The 2,600 members of the Minnesota National Guard recently ended a 22-month tour of duty in Iraq, the longest deployment of any ground-combat unit in the Armed Forces. Many of its members returned home, looking forward to using education benefits under the GI bill.
For example, John Hobot, a platoon leader, said, "I would assume, and I would hope, that when I get back from a deployment of 22 months, my senior leadership in Washington, the leadership that extended us in the first place, would take care of us once we got home."
It's not working that way. The Guard troops have been told that in order to be eligible for the education benefits they expect, they had to serve 730 days in Iraq. They served 729.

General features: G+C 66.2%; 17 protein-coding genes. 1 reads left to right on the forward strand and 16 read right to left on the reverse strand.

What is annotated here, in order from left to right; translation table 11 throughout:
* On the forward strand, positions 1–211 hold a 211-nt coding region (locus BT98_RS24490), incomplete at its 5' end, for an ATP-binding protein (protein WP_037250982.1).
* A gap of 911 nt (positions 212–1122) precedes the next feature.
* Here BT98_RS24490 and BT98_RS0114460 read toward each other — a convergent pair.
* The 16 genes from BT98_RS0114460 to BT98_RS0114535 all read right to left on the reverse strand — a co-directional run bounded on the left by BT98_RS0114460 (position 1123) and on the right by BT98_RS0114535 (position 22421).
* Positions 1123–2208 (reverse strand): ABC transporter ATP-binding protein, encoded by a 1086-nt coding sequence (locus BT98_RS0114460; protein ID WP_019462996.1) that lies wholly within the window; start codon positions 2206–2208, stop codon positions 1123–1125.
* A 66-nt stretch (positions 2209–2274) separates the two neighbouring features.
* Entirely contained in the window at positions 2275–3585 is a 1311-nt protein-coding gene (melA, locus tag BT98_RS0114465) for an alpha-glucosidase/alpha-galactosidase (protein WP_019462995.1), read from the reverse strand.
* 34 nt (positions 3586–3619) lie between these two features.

Scroll down this Congressional Quarterly report to read how one Republican Senator attempted to get Homeland Security to give him dirt on political foes. This was before it was called Homeland Security. To their credit, the FBI provided minimal assistance. From the article (referring to former CIA chief George Tenet and Republican Senator Richard Shelby):
Tenet got back at Shelby in a little-noticed passage in his memoir.
He recounted how, in December 1996, shortly after President Bill Clinton nominated his national security advisor Anthony Lake to be CIA director, Shelby approached him after a committee briefing. (Tenet was then deputy director.)
“George, he drawled,” according to Tenet, “if you have any dirt on Tony Lake, I sure would like to have it.”
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